The 12th started with a male Crossbill sat in the pine opposite the balcony before moving west (I wonder if they are breeding in the lowlands this year as they have never been present at La Mata for me before). I had Isabelle at the park in the morning to let my wife get some sleep and feel human so naturally I took her down to the plantation where Mistle Thrush were getting amorous with plenty of song and food carrying. Not a species I remember from Spain but apparently I saw them 4 years ago. A couple of pairs breed in the locale. 3 Redstart including a male were working the darker areas of the floor and a smart male Pied Flycatcher was seen and badly photographed by the gate. The slightly higher and more open area produced a brief Wood Warbler and a pair of Blackcaps. Lots of migs. I didnt get to the wader hide but I was pleased with the haul.


In the late afternoon I visited the raptor watchpoint at the west end with Isabelle napping. It held plenty of migrants like this morning with a male Marsh Harrier and a distant Great Spotted Cuckoo passing by, both 2nds for the trip with the harrier getting grief off the local Monty's. A Stonechat was perched in the reed stems and a couple of Willow Warblers were in the small, shrubby pines by the water level control building. A few Dunlin and Sanderling were new for the trip and they were joined by a handful of Turnstones and Redshank on the spit. A hulking 2nd summer YL Gull was also there with a few Slender-billed Gulls steering clear. Soon Izzy was waking up so we cleared off for an ice cream.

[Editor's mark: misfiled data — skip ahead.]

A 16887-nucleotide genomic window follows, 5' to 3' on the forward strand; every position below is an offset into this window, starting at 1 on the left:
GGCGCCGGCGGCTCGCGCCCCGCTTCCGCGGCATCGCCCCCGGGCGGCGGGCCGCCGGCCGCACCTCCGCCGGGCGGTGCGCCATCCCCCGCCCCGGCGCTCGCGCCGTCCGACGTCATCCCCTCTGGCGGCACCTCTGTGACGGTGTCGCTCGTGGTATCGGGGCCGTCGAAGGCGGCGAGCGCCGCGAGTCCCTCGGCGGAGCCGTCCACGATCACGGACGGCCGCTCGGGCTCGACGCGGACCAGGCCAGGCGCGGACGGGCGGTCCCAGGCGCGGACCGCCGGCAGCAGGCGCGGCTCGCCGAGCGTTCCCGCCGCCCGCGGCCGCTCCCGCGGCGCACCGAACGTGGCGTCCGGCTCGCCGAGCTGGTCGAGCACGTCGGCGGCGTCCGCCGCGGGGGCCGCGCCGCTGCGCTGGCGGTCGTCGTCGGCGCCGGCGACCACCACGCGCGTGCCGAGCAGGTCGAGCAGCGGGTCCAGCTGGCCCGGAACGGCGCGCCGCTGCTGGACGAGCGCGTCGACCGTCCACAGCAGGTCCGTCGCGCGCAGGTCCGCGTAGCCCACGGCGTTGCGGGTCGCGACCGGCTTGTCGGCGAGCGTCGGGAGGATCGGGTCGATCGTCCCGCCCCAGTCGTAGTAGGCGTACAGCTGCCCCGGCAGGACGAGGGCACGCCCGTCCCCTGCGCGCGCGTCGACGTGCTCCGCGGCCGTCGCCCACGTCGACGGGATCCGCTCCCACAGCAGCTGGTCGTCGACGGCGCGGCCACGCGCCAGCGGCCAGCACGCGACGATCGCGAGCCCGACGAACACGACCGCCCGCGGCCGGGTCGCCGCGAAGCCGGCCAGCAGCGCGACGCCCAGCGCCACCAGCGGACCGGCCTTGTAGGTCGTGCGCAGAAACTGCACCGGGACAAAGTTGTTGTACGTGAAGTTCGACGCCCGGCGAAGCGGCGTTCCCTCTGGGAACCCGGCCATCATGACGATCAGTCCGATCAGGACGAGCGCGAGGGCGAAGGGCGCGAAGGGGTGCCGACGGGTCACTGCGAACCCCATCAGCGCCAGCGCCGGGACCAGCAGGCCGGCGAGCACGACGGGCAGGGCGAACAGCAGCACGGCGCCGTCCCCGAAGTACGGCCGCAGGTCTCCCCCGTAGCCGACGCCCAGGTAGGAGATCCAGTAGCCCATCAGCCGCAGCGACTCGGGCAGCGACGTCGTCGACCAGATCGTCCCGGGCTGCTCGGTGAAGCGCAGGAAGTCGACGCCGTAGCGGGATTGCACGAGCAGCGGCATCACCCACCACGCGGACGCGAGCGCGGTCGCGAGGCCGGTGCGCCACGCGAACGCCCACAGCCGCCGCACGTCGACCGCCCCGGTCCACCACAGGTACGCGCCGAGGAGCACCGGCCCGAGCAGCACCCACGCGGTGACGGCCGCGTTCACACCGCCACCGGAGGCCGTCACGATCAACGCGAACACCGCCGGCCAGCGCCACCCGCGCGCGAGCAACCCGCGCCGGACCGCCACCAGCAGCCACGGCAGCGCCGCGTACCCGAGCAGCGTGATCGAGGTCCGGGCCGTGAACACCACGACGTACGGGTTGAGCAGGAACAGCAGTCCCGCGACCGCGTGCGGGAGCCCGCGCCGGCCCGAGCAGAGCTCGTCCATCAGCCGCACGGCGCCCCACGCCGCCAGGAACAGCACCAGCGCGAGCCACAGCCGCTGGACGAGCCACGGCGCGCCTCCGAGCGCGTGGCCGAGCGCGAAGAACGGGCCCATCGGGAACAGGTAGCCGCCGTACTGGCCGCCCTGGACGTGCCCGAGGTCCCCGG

Swings are fun!

The afternoon of the 13th, the penultimate day, had a Tree Pipit in the plantation with left over Redstart and Pied Flycatcher despite overnight rains but upon returning to the flat thousands of swifts were in evidence and a bit of perserverence pulled out a prolonged view of an Alpine Swift flying over our relatives back garden with a Common Cuckoo seen flying west as well. A few Cormorants were also on the move and a party of8 headed west with a singleton north west.

I managed to get a pass out for 2 hours on the morning of our departure and threatening cloud had failed to deposit any rain on the lowlands so the plantation held leftovers again with male Redstart and Pied Flycatcher plus a male Blackcap in a similar place to the pair a few days earlier. The wader hide was equally quiet despite the raucous noise of returning Common Terns. The three Little Stints were still present and progressing nicely into their confusing summer plumage whilst diligence paid off with a Grey Plover hiding amonst the salicornia being new for the trip. I was annoyed with the returns and with 40 minutes left I decided a seawatch was required with little expectation. The driving meant I had 25 minutes and only my bins (scope head is in the shop at the moment due to catastrophic failure a while ago). A couple of Little Egrets were fishing in the surf and as I moved round to the rocks of my chosen promentary between La Mata and Torrevieja a Whimbrel was farting about with 8 Turnstones and the same of Sanderling. With 2 minutes to go my heart was sinking when I picked up a small group of 5 Balearic Shearwaters heading south only a couple of hundred metres out. I have finally caught up with these on their breeding grounds! Further out Cormorants were passing when a couple of birds caught my eye as having a different flight style and close inspection revealed a 3-4CY and 2CY Gannet at about the limit of my binoculars effective distance. A province tick although I had seen many on the Plymouth-Santander ferry years ago. It was time to go.

It had been an excellent trip with plenty of great birds and sights. 113 species were seen all said and 2-3 were heard only (Lesser Short-toed Lark, Water Rail and possibly Crane). A few mammals and lots of Butterflies and insects were also recorded. Soon we were back at the decidedly chilly East Midlands airport.

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How brains and birds become mutually exclusive